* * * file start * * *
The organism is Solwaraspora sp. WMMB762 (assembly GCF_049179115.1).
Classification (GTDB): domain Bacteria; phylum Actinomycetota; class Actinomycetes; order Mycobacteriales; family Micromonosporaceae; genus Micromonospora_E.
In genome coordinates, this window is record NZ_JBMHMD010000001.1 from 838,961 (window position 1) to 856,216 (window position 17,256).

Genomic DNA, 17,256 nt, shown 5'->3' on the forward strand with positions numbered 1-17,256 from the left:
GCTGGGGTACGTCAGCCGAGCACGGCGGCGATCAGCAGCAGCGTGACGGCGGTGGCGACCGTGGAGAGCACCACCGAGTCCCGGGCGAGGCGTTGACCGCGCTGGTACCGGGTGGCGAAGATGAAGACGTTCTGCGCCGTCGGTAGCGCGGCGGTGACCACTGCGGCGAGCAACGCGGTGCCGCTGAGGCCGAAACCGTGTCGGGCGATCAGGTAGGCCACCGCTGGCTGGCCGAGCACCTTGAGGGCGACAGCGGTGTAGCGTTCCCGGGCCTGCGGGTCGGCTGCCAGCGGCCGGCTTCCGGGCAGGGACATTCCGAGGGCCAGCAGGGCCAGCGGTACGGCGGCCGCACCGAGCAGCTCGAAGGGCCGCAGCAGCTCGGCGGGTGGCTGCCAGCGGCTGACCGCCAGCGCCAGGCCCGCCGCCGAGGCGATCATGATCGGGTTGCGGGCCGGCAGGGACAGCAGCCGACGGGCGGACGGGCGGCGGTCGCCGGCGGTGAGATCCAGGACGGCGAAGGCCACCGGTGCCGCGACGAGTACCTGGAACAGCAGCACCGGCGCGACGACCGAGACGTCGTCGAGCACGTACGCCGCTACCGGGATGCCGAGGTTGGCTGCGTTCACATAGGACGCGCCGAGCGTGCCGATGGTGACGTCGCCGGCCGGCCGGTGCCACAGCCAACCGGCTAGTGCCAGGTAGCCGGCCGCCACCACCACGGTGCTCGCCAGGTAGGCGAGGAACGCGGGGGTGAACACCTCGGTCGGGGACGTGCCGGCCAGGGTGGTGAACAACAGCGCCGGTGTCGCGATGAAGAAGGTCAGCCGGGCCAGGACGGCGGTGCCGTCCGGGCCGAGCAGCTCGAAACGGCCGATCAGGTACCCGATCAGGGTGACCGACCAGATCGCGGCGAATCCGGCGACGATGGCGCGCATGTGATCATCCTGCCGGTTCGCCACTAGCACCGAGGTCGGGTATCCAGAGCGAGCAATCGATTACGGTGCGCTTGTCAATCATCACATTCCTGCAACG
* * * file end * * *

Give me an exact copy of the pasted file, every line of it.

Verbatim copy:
The organism is Solwaraspora sp. WMMB762 (assembly GCF_049179115.1).
Classification (GTDB): domain Bacteria; phylum Actinomycetota; class Actinomycetes; order Mycobacteriales; family Micromonosporaceae; genus Micromonospora_E.
In genome coordinates, this window is record NZ_JBMHMD010000001.1 from 838,961 (window position 1) to 856,216 (window position 17,256).

Genomic DNA, 17,256 nt, shown 5'->3' on the forward strand with positions numbered 1-17,256 from the left:
GCTGGGGTACGTCAGCCGAGCACGGCGGCGATCAGCAGCAGCGTGACGGCGGTGGCGACCGTGGAGAGCACCACCGAGTCCCGGGCGAGGCGTTGACCGCGCTGGTACCGGGTGGCGAAGATGAAGACGTTCTGCGCCGTCGGTAGCGCGGCGGTGACCACTGCGGCGAGCAACGCGGTGCCGCTGAGGCCGAAACCGTGTCGGGCGATCAGGTAGGCCACCGCTGGCTGGCCGAGCACCTTGAGGGCGACAGCGGTGTAGCGTTCCCGGGCCTGCGGGTCGGCTGCCAGCGGCCGGCTTCCGGGCAGGGACATTCCGAGGGCCAGCAGGGCCAGCGGTACGGCGGCCGCACCGAGCAGCTCGAAGGGCCGCAGCAGCTCGGCGGGTGGCTGCCAGCGGCTGACCGCCAGCGCCAGGCCCGCCGCCGAGGCGATCATGATCGGGTTGCGGGCCGGCAGGGACAGCAGCCGACGGGCGGACGGGCGGCGGTCGCCGGCGGTGAGATCCAGGACGGCGAAGGCCACCGGTGCCGCGACGAGTACCTGGAACAGCAGCACCGGCGCGACGACCGAGACGTCGTCGAGCACGTACGCCGCTACCGGGATGCCGAGGTTGGCTGCGTTCACATAGGACGCGCCGAGCGTGCCGATGGTGACGTCGCCGGCCGGCCGGTGCCACAGCCAACCGGCTAGTGCCAGGTAGCCGGCCGCCACCACCACGGTGCTCGCCAGGTAGGCGAGGAACGCGGGGGTGAACACCTCGGTCGGGGACGTGCCGGCCAGGGTGGTGAACAACAGCGCCGGTGTCGCGATGAAGAAGGTCAGCCGGGCCAGGACGGCGGTGCCGTCCGGGCCGAGCAGCTCGAAACGGCCGATCAGGTACCCGATCAGGGTGACCGACCAGATCGCGGCGAATCCGGCGACGATGGCGCGCATGTGATCATCCTGCCGGTTCGCCACTAGCACCGAGGTCGGGTATCCAGAGCGAGCAATCGATTACGGTGCGCTTGTCAATCATCACATTCCTGCAACG